one is, and I think this is the one that's going to.
Well, actually, I think a lot of these things are going to employ my colleagues
for a very long time. But the
final problem that's left these is how
can quantum data centers be virtualized in
terms of resource and the management of those resources? And so
I think the first problem, the universal interpretation, and then the virtualization
of quantum data centers, both of these, I think, are going to occupy
my colleagues that are doing quantum computer science for many years to
come. Whereas the networking pieces of it where the
internal networking of a data center, quantum data center,
rather, or the external extension of a quantum
data center, will be occupying me for quite some time.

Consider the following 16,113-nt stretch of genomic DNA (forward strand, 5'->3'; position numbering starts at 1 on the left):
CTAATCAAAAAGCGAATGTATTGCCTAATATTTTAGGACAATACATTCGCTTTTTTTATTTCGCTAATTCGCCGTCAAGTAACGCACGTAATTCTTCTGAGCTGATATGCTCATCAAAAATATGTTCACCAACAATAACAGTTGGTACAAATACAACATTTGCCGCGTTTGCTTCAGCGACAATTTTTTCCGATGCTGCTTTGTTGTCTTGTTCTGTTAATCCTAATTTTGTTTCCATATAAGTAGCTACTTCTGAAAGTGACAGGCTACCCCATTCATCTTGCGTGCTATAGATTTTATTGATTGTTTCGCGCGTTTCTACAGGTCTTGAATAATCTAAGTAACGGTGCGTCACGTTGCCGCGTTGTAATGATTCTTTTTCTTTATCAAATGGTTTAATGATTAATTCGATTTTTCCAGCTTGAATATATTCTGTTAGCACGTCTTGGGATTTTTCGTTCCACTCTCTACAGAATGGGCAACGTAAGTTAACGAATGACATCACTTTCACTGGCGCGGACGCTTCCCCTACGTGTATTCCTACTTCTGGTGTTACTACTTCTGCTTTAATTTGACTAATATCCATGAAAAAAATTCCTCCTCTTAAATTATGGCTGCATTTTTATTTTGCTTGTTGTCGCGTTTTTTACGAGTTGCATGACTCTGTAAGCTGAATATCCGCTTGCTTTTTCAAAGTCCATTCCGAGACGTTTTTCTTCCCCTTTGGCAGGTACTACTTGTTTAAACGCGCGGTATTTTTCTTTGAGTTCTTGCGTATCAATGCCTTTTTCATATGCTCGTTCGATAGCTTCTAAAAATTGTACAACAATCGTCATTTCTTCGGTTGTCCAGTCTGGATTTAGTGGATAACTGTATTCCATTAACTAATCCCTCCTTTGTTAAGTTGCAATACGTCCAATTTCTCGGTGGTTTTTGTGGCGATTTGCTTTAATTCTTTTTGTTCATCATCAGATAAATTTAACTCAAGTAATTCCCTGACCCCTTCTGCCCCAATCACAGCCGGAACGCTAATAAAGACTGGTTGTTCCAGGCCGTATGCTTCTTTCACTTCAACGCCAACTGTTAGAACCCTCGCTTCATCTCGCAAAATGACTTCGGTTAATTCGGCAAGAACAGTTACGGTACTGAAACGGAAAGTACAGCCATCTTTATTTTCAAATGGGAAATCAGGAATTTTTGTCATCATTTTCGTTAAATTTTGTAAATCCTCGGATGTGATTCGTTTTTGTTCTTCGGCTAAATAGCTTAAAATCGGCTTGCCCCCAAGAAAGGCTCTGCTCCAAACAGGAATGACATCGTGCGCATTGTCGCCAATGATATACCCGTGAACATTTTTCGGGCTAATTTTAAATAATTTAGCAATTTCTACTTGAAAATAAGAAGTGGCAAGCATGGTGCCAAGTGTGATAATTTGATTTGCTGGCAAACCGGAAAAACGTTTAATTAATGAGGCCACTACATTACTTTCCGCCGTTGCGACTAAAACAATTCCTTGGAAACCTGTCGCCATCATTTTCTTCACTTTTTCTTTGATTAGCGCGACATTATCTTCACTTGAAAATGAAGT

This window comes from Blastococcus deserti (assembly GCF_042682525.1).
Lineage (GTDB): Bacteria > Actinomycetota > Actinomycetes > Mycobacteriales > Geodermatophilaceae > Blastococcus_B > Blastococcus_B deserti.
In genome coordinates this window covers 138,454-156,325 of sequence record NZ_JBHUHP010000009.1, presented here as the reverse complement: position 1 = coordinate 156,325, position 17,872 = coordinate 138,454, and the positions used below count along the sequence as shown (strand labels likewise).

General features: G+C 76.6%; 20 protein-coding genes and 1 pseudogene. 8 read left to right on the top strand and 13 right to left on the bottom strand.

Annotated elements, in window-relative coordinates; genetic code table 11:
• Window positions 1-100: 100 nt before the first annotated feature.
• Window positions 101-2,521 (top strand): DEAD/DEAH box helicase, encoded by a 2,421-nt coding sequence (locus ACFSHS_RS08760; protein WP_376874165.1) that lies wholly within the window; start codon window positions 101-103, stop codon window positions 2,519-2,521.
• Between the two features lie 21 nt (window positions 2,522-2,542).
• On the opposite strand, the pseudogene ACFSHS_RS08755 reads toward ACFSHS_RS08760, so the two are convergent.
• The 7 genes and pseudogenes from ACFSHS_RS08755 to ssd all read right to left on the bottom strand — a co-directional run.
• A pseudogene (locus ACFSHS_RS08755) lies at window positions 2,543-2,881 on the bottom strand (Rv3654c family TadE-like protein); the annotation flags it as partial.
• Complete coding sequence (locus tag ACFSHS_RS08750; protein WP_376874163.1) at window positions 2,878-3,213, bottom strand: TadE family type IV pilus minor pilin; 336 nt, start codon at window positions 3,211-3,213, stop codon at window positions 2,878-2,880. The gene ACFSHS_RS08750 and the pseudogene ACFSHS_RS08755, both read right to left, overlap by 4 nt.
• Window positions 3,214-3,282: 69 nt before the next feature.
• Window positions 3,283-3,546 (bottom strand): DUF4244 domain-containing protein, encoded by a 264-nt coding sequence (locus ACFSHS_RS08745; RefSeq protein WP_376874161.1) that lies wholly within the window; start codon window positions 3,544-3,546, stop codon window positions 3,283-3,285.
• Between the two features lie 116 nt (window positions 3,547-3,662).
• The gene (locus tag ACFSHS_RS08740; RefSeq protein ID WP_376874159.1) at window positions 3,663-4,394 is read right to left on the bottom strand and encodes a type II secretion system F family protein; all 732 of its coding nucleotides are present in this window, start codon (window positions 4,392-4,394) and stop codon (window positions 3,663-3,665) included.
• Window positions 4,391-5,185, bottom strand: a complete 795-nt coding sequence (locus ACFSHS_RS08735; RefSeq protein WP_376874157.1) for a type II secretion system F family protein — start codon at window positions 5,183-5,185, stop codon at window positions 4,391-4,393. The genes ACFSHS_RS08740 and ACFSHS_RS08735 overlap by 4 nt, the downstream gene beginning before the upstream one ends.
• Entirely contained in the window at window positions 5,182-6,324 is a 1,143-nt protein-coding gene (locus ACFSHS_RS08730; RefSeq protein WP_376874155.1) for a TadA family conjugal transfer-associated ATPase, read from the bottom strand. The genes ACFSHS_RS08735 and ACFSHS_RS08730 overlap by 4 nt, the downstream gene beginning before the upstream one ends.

So I've gone through quantum computing and its application
to quantum communication. I've taken you through
a whole bunch of stuff. I've taken you through a journey through the impact of
quantum computers onto current cryptography that
we use in networks today and the potential threat that there is. I've taken you
through how that same principles can be applied for quantum communication and
the benefits that could bring. I've indicated to you some of the problems that
we'll face on that particular journey, and also indicated to you
exactly how an idealized future may appear for us and
what the kind of problems are, if we're trying to address or aim to,
towards that idealized future. Anyway, I hope you've enjoyed the talk,
I hope you found it informative, and I look to hearing your questions.
Thanks very much.